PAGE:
Another good read from Har


Dragon Teeth by Michael Crichton

dragon teeth
Dragon Teeth by Michael Crichton is being marketed as a lost manuscript that may even predate the Jurassic Park books. Considering Crichton passed away a decade ago, this book has been lost for quite some time to finally surface now. As a rule of thumb, I am highly skeptical of books published well after the author’s death, but with Dragon Teeth, I will admit to being happily surprised.

It is 1876 and in the American West, the United States Army is waging a war against remaining Indian tribes. Sitting Bull has just massacred the 7th Calvary and their leader, General George Armstrong Custer at Little Big Horn and the Great Sioux Wars were raging across the West. It was during this time that Paleontology had its own ongoing battle. Between Othniel Charles Marsh, Professor at Yale University and his rival, Edwin Drinker Cope. This would become known as the Bone Wars. While in most of the United States the theory of evolution is still considered illegal to promote, these two men are racing throughout the West, pillaging sacred lands in search of dinosaur fossils.

It is into this world that William Johnson, Yale student and entitled, steps into. Upon a bet, he agrees to join Marsh’s latest expedition into the West for the summer. But Marsh is both ego-maniacal and paranoid and soon feels that Johnson is not to be trusted. Marsh deserts Johnson in Cheyenne, Wyoming and that is where Cope enters the picture. Cope asks Johnson to join his expedition and the young rich Yale student embarks on an adventure that he was ill-prepared for and may not survive. He is separated from his party and along the way he ends up in Deadwood, South Dakota, hunted by Indian and white man alike. There he teams up with Wyatt and Virgil Earp in hopes of transporting a treasure trove of bones back to the East. Where his family already has given him up for dead.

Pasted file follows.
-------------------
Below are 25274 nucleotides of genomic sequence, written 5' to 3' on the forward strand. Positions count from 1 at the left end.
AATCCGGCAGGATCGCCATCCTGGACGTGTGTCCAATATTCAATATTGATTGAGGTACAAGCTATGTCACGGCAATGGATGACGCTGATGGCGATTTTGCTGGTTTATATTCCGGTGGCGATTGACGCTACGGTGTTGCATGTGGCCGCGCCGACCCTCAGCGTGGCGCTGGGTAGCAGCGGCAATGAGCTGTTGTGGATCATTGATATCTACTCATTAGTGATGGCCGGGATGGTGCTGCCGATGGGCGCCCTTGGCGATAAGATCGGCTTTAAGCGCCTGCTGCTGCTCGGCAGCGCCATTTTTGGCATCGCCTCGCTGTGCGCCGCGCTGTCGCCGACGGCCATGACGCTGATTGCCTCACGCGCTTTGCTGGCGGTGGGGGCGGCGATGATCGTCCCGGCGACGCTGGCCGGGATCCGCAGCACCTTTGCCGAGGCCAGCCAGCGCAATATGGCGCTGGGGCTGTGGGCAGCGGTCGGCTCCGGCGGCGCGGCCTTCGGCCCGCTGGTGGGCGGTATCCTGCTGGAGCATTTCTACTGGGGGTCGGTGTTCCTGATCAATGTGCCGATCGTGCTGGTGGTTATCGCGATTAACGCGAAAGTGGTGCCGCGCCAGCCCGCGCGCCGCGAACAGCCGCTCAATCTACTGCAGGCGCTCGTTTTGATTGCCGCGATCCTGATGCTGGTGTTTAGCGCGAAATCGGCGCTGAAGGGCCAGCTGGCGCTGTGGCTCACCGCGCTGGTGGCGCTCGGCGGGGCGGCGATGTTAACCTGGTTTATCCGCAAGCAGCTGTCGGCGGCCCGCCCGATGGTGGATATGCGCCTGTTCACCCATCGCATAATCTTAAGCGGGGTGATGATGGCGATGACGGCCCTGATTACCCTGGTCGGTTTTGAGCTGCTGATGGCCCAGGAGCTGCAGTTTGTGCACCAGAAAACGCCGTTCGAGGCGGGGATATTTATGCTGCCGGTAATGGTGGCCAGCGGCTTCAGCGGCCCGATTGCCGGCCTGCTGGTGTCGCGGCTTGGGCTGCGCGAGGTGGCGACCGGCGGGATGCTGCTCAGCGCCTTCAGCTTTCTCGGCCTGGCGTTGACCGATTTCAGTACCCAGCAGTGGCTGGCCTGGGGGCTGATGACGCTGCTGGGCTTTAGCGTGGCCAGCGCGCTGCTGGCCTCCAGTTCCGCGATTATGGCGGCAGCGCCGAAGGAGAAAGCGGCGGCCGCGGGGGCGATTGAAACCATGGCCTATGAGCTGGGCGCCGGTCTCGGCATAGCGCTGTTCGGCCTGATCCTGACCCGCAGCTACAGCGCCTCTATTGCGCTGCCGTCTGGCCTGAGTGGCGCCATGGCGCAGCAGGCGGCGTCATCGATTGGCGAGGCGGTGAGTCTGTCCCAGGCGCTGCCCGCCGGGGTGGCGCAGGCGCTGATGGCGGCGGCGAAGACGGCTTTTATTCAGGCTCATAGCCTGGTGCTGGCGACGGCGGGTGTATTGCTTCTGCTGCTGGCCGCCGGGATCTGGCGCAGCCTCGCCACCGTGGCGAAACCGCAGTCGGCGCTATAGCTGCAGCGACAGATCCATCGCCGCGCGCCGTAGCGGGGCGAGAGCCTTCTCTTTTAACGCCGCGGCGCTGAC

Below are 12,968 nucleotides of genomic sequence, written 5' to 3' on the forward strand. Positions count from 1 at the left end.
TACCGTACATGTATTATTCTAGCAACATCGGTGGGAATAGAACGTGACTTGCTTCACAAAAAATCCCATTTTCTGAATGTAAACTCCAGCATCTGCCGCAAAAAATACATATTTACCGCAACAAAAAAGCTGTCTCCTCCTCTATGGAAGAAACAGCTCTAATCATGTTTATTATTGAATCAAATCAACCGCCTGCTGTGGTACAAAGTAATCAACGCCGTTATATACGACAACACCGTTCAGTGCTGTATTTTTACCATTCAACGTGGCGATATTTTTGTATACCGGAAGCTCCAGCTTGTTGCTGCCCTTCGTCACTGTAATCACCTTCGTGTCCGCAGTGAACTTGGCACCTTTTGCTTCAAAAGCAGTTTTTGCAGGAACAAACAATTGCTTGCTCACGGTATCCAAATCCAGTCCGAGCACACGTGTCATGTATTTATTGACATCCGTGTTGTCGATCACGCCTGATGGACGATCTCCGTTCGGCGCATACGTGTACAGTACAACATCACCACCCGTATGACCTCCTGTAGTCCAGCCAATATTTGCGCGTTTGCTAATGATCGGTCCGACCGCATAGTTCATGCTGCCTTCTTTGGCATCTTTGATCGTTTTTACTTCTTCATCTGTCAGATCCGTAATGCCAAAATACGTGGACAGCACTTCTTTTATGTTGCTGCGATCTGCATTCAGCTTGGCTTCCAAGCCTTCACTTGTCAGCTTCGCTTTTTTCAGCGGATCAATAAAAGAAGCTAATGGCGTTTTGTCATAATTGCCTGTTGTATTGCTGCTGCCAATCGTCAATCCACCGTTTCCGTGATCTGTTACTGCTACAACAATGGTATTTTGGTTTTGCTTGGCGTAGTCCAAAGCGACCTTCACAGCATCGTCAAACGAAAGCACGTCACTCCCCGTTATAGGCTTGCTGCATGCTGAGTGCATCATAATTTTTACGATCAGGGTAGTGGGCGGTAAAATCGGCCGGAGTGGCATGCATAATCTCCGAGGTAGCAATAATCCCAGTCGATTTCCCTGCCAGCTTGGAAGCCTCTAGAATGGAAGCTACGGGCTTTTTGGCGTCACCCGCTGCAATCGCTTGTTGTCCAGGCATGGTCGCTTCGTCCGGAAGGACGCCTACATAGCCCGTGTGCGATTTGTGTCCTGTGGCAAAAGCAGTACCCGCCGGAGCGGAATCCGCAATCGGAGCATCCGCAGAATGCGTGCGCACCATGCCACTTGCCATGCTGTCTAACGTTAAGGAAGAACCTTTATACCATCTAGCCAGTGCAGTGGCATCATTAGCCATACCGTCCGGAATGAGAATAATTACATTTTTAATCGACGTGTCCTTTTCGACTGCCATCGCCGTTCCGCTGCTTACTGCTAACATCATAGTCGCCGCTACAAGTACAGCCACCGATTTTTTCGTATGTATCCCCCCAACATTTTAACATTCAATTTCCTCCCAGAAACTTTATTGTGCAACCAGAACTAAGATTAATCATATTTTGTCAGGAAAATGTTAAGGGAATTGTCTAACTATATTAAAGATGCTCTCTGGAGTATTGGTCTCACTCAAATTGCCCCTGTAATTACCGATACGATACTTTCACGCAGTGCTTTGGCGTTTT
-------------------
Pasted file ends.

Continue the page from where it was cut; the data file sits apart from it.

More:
Dragon Teeth is a wild west adventure that is rooted in the very early years of dinosaur hunting. It is Indiana Jones surviving the OK Corral. There are fist fights, Indian attacks, saloons and bordellos and gun fights in the street. There is also the painstaking work of uncovering the fossils of creatures only just dreamed of and whose existence, threatens the very fabric of the American belief system.

Dragon Teeth is Crichton. Not the uber scientific novels of his later years that everyone loves and rightfully should. But this is a Crichton book like his earlier work. Like the Great Train Robbery and Congo, the science and the research is there, but the adventure is what rules the tale.

Dragon Teeth is a must for any Crichton fan and here’s to the hope that there are other lost manuscripts yet to be found.

A terrific read!

Down Among the Sticks and Bones by Seanan McGuire

down among


Down Among the Sticks and Bones is book #2 in the Wayward Children series by Seanan McGuire which began with the brilliant novel, Every Heart a Doorway.

Jacqueline and Jillian were twin sisters who found a door at the age of twelve, passed through it and then found their way home at the age of seventeen. They were transformed as young women and then sent to Eleanor West’s Home for Wayward Children. Down Among the Sticks and Bones is the story of what happened to the girls, Jack and Jill, in those five formidable years of their young lives.